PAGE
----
Innocent Until Proven Guilty
The principles of Vinaya are subtle. One must think deeply on them before one can pass judgement on a novice or monk.
Let us give an example. During the time of British rule in Burma, the government conferred administrative powers on Township Officers. These officers, after appointment, could try particular cases, pass judgement according to specific rules, and prescribe suitable punishments. If they committed some offences themselves, these officers must, according to government servant conduct rules, lose their offices, while other offences resulted in suspension of duties only. These latter offences could be cured by the payment of fines. The nature of each office, its powers, types of offences and appropriate punishments were published in the Civil Service Act. According to this Act, a Township Officer automatically assumed powers conferred by the Government at his appointment. Regulations that would lead to his dismissal from office only applied when he committed specific offences. When he was dismissed, all his powers disappeared. Some misdeeds, however, caused him to pay fines, but did not lead to his dismissal; so he retained his office and still tried the cases of others. The powers conferred when assuming office, remained intact, though he himself suffered fine-paying punishment for some wrongful acts. This example is to clarify the different types of offences committed by a novice or monk.
In the Vinaya rules two main categories can be seen.
- Samādāna sīla — One takes vows and makes a determination to observe the numerous precepts. This is called “undertaking morality.” It includes the rules undertaken implicitly by performing the ordination ceremony.
- Saṃvara sīla — The life of a novice or monk carries a moral duty of restraint. This is called “morality of restraint.” The restraint of the senses from sensuality is a duty of voluntary moral endeavour.
Once a novice takes the three refuges in the proper way, he automatically fulfils “undertaking morality” with this formal act. However, “morality of restraint” needs the effort to observe a precept when a chance to break it occurs. For this type of morality, a novice must cultivate the confidence and will to practise the teaching. Then he must refrain from breaking a particular rule if a chance to break it occurs.
As mentioned already, there are two types of purification or punishment for a novice. If he breaks a rule deserving expulsion, he automatically forsakes the Three Refuges, and all precepts that he had undertaken are thereby given up. Not a single training rule remains intact. If he transgresses a rule that calls for punishment or purification, he retains the virtue of taking the Three Refuges, and he still observes the precepts. Even breaking of a precept in this case does not destroy his undertaking. He retains the novice’s precepts and status. He has only broken and defiled his restraint, not his undertaking. So if he observes the prescribed punishment for purification, his purity of restraint is re-established.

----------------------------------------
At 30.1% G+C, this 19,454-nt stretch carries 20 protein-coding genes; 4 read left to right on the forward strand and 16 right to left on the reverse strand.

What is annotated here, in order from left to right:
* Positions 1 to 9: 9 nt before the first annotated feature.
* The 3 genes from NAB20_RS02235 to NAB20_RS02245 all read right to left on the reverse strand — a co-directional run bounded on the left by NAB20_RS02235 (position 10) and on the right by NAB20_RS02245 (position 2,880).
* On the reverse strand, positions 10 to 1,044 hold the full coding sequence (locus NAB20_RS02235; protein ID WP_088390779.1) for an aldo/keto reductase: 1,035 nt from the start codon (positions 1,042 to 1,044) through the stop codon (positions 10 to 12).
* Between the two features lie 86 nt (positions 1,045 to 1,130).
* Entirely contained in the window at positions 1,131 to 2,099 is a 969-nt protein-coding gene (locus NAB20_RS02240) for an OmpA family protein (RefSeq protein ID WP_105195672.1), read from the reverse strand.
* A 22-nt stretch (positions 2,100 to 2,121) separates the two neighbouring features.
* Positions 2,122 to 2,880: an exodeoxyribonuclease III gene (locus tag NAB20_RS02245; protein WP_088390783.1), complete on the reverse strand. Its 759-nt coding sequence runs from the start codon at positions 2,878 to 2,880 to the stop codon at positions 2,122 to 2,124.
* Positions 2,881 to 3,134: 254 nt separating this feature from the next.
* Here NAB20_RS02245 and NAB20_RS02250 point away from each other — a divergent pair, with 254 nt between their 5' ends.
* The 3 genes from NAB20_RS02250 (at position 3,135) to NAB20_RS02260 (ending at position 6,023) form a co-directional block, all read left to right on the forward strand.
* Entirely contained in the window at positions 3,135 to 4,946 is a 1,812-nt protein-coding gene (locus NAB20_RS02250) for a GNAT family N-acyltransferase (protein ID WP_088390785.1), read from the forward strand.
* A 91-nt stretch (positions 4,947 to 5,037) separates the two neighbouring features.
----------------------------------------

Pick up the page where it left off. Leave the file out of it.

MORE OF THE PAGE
In the case of a monk’s precepts, he receives them all as soon as the fourth kammavācā recitation is completed in the ordination hall. He automatically undertakes the monks’ precepts by following the ordination procedure. As for the purity of restraint, it is the same as for a novice. He must train himself in the morality of restraint.
If a monk breaks one of the four rules of defeat, all the precepts he has undertaken are automatically lost. Not a single precept or discipline remains with him. However, if he breaks any rules other than those of defeat, he has only broken and defiled his restraint of those particular rules — his undertaking of the bhikkhus’ training remains intact. This is the power of the Vinaya.
Thus a clear distinction must be made between breaking his undertaking of the bhikkhus’ training, and the breaking of his restraint. Only then can one clearly know whether a novice or a monk is shameless or immoral. This is a fundamental distinction according to the Vinaya.
Due to the establishment of the Vinaya by the command of the Omniscient Buddha, a monk undertakes more than nine billion precepts on completion of the ordination ceremony. Even if he becomes shameless immediately, since he is still a monk because of the remaining training rules, he is worthy of respect and offerings from the laity. He is clearly an honourable monk who can receive the worship and respect of the laity.
To determine whether a monk becomes immoral, depraved, and fallen, numerous points should be analysed. The rules in this regard are very subtle. The Omniscient Buddha’s Vinaya prohibitions and regulations are based on his incomparable power and boundless compassion, so they are profound and subtle. They are full of surprises too. Great is the nature and scope of the Vinaya discipline, which is very profound.